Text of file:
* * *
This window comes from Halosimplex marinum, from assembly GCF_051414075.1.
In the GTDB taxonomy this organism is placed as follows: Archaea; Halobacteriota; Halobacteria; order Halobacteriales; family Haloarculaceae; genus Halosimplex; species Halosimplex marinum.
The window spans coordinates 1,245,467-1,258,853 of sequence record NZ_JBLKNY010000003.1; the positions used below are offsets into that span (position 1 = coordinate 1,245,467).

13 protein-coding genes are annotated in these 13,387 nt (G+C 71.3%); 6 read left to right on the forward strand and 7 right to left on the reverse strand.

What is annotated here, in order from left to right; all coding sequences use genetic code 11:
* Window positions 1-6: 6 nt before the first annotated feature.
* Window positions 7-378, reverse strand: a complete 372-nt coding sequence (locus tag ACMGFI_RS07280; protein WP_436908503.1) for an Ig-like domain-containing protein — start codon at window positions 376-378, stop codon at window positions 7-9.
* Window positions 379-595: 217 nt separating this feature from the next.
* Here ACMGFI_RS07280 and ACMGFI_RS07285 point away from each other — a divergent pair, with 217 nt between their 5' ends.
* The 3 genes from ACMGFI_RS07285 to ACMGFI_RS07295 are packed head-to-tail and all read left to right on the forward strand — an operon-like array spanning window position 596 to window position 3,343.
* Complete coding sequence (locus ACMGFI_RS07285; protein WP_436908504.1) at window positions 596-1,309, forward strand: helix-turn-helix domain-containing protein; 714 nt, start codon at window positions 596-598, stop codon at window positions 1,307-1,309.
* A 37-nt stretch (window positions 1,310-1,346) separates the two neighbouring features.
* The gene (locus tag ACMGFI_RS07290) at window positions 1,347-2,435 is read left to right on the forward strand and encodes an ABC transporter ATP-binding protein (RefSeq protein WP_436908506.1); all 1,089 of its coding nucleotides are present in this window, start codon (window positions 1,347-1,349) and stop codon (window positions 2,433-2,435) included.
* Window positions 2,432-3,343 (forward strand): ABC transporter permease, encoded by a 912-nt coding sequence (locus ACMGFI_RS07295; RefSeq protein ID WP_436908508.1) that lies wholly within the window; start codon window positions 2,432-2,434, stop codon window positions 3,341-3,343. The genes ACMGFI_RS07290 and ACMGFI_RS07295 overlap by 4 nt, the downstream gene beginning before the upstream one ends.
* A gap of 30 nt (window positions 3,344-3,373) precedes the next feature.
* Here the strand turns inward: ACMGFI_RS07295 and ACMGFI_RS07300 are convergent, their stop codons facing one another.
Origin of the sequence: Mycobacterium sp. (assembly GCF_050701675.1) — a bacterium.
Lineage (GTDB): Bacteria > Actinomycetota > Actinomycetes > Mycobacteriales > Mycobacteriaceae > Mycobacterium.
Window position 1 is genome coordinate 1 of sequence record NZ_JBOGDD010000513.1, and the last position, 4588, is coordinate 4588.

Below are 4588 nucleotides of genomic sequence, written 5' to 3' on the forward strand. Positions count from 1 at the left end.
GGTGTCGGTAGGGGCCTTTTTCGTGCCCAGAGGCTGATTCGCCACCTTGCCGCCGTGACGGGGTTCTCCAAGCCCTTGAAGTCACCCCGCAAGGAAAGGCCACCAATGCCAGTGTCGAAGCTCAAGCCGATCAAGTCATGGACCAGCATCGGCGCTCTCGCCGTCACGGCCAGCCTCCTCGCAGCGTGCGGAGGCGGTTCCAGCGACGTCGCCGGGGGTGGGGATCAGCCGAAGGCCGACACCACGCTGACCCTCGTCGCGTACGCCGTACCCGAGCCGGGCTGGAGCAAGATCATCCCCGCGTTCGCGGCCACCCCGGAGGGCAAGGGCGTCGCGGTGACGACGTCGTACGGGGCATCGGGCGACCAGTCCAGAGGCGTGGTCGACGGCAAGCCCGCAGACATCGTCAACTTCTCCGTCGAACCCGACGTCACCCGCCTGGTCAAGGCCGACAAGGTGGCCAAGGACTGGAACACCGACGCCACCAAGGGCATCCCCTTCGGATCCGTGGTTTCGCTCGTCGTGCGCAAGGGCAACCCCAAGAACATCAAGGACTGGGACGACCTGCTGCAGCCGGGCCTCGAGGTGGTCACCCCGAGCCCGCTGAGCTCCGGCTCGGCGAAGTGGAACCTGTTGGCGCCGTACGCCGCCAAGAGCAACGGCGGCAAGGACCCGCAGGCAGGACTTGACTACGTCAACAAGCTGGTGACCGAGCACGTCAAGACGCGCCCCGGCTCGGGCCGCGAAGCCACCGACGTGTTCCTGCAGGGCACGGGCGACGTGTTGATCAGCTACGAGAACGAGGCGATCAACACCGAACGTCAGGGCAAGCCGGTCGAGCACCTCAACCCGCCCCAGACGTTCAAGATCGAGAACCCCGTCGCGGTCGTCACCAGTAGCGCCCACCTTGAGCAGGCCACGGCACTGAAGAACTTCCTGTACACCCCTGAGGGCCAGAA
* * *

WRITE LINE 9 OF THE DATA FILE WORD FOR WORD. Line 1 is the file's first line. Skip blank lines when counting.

* Here ACMGFI_RS07280 and ACMGFI_RS07285 point away from each other — a divergent pair, with 217 nt between their 5' ends.